So we and Mr. Darcy are still in the early stages of our xenolinguistic studies. Fortunately, he’s a mind-reader, too, as are all dogs practically from birth. So we have a good teacher.

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About Dave Trowbridge

Dave Trowbridge has been writing high-tech marketing copy for almost thirty years. This has made him an expert in what he calls “pulling stuff out of the cave of the flying monkeys,” so science fiction comes naturally. He abandoned corporate life in 2007 — actually, it abandoned him — but not before attaining the rank of Dark Lord of Documentation, a title which still appears on his business card and serves to identify clients he’d rather not work with (the ones who don’t laugh). He much prefers the godlike powers of a science fiction author (hah!) to troglodyte status in dark corporate mills, and the universe is slowly coming around to his point of view. Dave is currently laboring over the second edition of the space-opera series Exordium with his co-author Sherwood Smith, and looking forward to writing more stories in that universe. He lives in the Santa Cruz Mountains with his writer wife and fellow BVC member, Deborah J. Ross, and a tri-lingual German Shepherd Dog responsible for three cats. When not writing, Dave may be found wrangling vegetables—both domesticated and feral — in the garden.

Comments

The Darcy Chronicles 7: Today I Am a Dog — 20 Comments

  1. Learning the minutae of dog body language is so interesting. Remember Falstaff and the OK Corral standoff over a tennis ball, conducted merely with eye-flicks and tiny muscle contractions, to see who would “draw” (dive for the slimy, much-chewed) ball first?

    • Oh, yes. Never could beat him to the ball. And the ecstasy of tugging! I daresay he enjoyed it even more than a GSD, and that’s saying something, for their motto is: “Never let go.”

  2. I’m very sad to see that you are considering using a shock collar on your puppy. I’ve enjoyed reading your blog up to this point – but please. Please, please don’t.

    If you can’t train your dog out of chasing deer, then a shock collar is not an acceptable or, really all that effective way of stopping him (a dog with enough chase will just run right through the shock: if you can stop him with a shock collar, you don’t really NEED a shock collar, you could use other tools)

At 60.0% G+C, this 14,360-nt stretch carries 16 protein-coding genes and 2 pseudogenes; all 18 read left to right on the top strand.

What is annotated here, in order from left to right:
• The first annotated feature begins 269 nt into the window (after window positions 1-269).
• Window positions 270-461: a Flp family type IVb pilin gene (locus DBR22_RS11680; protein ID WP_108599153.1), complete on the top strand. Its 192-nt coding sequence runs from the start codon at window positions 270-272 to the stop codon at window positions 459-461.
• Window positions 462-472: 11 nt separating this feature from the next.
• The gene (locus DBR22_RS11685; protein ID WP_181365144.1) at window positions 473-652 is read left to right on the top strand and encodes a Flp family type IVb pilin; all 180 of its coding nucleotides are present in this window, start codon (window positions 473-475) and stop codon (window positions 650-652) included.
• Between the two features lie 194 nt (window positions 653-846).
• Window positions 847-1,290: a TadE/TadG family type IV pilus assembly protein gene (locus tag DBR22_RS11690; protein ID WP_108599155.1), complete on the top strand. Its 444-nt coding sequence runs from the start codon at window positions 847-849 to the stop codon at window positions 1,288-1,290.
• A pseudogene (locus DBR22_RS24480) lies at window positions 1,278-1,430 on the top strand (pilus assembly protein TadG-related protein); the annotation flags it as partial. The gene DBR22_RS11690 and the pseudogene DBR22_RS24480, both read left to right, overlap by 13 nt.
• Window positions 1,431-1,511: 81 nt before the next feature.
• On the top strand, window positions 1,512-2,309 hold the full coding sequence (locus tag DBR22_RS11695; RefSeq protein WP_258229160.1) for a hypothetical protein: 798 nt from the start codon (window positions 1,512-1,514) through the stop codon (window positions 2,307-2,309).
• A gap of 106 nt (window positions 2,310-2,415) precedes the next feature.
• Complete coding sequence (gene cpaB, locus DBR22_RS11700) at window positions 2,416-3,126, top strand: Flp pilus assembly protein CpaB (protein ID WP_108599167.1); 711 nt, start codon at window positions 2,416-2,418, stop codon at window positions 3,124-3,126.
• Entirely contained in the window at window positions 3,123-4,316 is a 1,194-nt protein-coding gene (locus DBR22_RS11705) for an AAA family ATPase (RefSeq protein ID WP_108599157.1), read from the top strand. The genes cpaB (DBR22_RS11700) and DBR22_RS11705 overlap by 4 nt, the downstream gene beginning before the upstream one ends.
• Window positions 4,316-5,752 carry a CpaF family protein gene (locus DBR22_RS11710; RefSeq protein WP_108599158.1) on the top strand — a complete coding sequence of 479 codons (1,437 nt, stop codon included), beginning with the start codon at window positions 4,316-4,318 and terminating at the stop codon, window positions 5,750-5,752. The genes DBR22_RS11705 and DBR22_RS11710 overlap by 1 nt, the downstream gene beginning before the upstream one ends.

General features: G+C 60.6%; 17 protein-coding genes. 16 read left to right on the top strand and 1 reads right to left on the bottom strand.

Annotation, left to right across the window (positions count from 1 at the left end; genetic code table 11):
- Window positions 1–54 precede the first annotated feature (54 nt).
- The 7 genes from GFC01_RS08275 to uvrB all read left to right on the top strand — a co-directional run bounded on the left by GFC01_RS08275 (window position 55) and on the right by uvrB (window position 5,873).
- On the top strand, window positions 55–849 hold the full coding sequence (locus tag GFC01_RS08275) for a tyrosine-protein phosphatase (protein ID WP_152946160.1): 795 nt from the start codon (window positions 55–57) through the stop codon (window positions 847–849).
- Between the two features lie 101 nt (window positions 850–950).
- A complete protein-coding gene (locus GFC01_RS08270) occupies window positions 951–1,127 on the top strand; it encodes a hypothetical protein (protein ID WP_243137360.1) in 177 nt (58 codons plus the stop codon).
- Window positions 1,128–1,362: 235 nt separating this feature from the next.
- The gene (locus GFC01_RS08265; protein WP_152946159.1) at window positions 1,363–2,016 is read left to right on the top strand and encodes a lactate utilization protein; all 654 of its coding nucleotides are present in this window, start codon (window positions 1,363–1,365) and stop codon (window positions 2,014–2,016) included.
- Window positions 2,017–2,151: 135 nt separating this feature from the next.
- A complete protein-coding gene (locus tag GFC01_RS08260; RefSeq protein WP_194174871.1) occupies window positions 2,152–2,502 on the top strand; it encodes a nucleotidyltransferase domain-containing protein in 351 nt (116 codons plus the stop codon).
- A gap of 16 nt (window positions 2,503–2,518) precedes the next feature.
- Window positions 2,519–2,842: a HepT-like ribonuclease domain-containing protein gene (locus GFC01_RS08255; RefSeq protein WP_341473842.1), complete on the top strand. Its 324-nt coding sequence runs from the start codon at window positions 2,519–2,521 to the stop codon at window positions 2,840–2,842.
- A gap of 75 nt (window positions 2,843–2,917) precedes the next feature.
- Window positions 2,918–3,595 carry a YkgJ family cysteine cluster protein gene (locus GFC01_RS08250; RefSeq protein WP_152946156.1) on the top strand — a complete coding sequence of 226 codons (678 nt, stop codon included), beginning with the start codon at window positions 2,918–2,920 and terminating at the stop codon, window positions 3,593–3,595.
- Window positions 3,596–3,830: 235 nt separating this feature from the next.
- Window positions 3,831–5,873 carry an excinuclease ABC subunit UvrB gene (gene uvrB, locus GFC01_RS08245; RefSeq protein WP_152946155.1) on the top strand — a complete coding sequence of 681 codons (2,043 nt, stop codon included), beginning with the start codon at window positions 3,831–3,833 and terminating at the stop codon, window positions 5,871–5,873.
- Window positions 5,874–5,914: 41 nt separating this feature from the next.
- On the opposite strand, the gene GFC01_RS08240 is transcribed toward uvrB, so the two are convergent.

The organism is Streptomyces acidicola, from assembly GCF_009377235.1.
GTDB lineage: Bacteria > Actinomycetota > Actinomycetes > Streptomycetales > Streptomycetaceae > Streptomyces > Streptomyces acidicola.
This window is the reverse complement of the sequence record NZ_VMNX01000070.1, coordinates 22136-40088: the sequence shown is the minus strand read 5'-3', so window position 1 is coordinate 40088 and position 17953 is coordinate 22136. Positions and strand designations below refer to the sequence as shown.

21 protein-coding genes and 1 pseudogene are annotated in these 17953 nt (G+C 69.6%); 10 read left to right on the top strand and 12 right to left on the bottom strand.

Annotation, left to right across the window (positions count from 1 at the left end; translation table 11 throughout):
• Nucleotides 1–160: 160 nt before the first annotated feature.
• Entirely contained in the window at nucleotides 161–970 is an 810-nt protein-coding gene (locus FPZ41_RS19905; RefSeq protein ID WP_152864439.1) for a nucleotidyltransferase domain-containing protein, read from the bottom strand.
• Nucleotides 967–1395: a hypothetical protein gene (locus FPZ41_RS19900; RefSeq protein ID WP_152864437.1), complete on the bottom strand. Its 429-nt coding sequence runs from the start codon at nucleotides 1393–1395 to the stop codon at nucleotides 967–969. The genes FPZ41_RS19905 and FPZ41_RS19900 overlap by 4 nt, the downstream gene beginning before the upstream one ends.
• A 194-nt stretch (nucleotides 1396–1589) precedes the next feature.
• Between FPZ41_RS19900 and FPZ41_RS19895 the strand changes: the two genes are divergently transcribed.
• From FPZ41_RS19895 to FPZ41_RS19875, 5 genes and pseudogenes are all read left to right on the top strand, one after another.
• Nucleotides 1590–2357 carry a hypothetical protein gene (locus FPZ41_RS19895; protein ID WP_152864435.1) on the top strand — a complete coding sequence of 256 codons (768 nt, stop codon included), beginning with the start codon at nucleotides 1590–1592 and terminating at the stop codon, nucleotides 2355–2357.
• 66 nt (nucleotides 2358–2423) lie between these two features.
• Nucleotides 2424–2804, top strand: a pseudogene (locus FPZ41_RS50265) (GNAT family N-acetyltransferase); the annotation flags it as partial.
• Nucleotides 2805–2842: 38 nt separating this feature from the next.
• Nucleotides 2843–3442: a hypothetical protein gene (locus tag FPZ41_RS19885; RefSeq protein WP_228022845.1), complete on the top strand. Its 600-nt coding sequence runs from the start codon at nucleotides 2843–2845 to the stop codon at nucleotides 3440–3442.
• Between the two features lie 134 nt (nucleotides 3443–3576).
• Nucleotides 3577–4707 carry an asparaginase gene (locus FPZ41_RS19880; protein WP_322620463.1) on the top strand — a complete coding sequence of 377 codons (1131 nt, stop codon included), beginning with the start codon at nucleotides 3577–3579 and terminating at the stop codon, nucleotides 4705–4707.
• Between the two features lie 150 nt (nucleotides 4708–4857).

Instead, can I recommend this excellent book? “Stop!” How to control predatory chasing in dogs by David Ryan. It really does help the pet dog owner understand and help train against this problem.

    I say this as someone who owns sighthounds, which are generally reputed to have far less learning ability than your GSD, and what’s more, they are rescue sighthounds. If I can get an ex-racing greyhound that only learned her name at the age of 5, to recall off running deer using the advice from this book – maybe you with your very well brought up GSD who is getting all the right things to give him a good start in life, can do it too? At least give it a go!

    • I will definitely check out that book, Victoria. However, I have seen my previous working-line GSD, who had far less prey drive than Mr. Darcy, up against rescue greyhounds, and even he was far more drivey than any greyhound we ever met. They could not beat him to his ball in the confines of the dog park. (The result would have been different over a longer distance, I’m sure, since the GSD is an endurance runner–they have to run the equivalent of a half-marathon to qualify for breeding.)

      BTW, the idea of the shock is to interrupt the predatory sequence at the beginning, not to stop it once the dog is in full chase; it must be used with skill to be effective and not just punishment. Also, I know what a shock collar feels like at a reasonable setting: it’s not something I’d want to experience every day, but it’s not unbearable.